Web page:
Dear Carolyn: My brother-in-law is not someone I consider a good role model for my son. His idea of appropriate behavior with his nephew at a holiday dinner is arm-wrestling him at the dinner table and then teaching him about gambling while watching football. Should I ask my sister to tell her husband to steer clear of my son, or let it go for one time a year?

— Relative

Relative: Well, the pandemic answered this for 2020. But there’s no avoiding bad role models entirely, and whatever you teach your son is going to have to bear up under all kinds of external and societal pressure, only a sliver of which you can anticipate and preempt.

When you know you have some say, it can be a tough decision. Is it protecting your kids as any responsible parent would, or is it pearl-clutching and bubble-wrapping at your kid’s own expense?

I don’t think there’s a universal answer, in part because quickie descriptions often don’t offer enough information for risk-assessment. “The Gift of Fear” and “Protecting the Gift” (de Becker) can help you calibrate your judgment, and they’re both accessible in what they suggest.

In the meantime, you can do your own basic risk test: Are once-a-year arm-wrestlings at the table — which you can see and say no to right away, if it’s important to you — and a few gambling tips enough to send your son’s life spinning off course? Is preventing these things worth the no doubt highly insulting conversation with your sister? Is an occasional conversation with your kid about nutty Uncle Bookie enough to maintain proper perspective?

If there’s more to this, and/or your brother-in-law triggers your gut-level warning system, then the answer still isn’t to talk to your sister — it’s to make sure your son is never unsupervised with any person who sets off any danger bells.

Dear Carolyn: My 30-year-old niece completely ruined Thanksgiving by saying after grace, "and may you all be forgiven for eating turkey flesh." She also brought up a cousin's painful breakup in front of everyone and spilled other family secrets. I left early with a migraine.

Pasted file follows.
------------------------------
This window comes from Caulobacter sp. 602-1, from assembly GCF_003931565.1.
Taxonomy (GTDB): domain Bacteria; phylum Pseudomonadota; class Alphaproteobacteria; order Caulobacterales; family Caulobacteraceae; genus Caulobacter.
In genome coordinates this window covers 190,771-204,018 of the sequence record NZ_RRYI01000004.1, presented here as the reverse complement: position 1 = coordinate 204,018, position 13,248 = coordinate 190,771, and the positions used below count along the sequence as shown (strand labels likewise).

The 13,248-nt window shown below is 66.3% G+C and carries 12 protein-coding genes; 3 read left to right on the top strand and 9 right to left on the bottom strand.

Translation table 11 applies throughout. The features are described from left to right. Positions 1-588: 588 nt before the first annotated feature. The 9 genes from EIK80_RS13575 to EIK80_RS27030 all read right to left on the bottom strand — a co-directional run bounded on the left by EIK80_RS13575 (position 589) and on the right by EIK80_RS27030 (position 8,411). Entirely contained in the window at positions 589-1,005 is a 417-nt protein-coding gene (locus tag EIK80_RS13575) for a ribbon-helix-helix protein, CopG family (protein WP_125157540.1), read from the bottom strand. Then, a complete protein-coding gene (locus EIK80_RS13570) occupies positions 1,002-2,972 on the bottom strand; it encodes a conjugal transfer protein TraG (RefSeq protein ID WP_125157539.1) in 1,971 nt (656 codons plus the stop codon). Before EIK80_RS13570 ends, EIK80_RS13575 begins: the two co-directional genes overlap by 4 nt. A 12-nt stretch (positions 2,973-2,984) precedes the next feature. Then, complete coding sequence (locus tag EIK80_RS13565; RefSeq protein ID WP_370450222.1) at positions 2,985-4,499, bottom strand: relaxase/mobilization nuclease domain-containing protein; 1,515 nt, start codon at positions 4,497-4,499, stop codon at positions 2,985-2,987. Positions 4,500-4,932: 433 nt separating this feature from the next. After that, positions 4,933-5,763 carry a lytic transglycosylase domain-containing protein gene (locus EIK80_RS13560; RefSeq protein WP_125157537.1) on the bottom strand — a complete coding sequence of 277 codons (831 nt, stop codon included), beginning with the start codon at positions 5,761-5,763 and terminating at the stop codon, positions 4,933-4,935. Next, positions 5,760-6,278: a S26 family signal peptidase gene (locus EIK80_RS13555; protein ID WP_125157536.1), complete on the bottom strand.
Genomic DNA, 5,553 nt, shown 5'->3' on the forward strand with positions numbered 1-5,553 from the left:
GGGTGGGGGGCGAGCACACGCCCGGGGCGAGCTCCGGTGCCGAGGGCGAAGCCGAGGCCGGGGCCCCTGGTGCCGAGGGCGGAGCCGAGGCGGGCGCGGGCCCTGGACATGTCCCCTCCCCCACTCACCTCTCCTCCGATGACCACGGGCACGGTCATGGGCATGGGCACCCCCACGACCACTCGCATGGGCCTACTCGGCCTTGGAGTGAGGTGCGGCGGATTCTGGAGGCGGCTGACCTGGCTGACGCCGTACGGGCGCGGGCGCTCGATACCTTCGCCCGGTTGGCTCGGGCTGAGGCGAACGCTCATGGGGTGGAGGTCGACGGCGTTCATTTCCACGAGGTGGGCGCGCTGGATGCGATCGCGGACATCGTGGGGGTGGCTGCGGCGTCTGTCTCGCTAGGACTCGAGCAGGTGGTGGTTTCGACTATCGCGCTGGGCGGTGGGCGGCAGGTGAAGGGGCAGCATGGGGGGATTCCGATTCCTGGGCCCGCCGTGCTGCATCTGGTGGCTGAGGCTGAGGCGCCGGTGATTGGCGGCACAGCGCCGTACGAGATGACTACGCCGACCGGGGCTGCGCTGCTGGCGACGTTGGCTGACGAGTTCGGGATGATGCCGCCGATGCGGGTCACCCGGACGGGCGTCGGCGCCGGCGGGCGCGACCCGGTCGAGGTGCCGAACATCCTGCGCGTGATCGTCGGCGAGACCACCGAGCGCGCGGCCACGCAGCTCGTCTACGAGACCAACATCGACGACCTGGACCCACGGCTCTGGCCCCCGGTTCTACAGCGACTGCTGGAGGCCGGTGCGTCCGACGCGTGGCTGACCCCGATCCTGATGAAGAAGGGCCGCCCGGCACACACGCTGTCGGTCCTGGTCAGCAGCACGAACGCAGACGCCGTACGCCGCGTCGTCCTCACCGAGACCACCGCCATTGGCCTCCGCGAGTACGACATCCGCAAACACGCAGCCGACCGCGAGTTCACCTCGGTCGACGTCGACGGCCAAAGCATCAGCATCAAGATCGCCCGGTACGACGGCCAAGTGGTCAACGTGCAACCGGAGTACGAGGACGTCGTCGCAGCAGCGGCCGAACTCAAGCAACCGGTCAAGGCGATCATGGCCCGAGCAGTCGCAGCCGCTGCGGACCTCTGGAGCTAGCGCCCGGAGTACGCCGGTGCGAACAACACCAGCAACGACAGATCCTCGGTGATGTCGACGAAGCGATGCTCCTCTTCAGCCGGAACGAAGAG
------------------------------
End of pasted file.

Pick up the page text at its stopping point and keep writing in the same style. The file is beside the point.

I would like to host a Christmas dinner [N.B.: this is from 2019], but I don't want her ruining my dinner, and I don't trust her to keep quiet. What should I do? She also skipped the vegan options and ate the vegetarian food my family brought.

— Hosting Provocative Vegan

Hosting Provocative Vegan: Why are you giving her so much power?

I won’t endorse “spill[ing] family secrets,” but mentioning a breakup could be showing concern as much as anything, and the turkey-flesh comment sounds unintentionally laugh-out-loud funny to me. And I’m turkicidal.

But for the sake of argument, I’ll agree the comment was offensive. Even then, we all still hold the power to make our “ruin everything” threshold unreachable by mere provocative vegan sass.

If it’s a steady stream of mean-spiritedness, then call each instance out calmly, in the tone family of, “Why would you say that?”

Short version, focus on chipping “completely ruined” down to “made .?.?. interesting,” by not taking her bait.

The vegan/vegetarian scorekeeping is self-defeating. Pettiness never solved anyone.

(If anybody needs me, I’ll be Zoom-touring with my new band, Provocative Vegan.)

Write to Carolyn Hax at tellme@washpost.com. Get her column delivered to your inbox each morning at wapo.st/haxpost.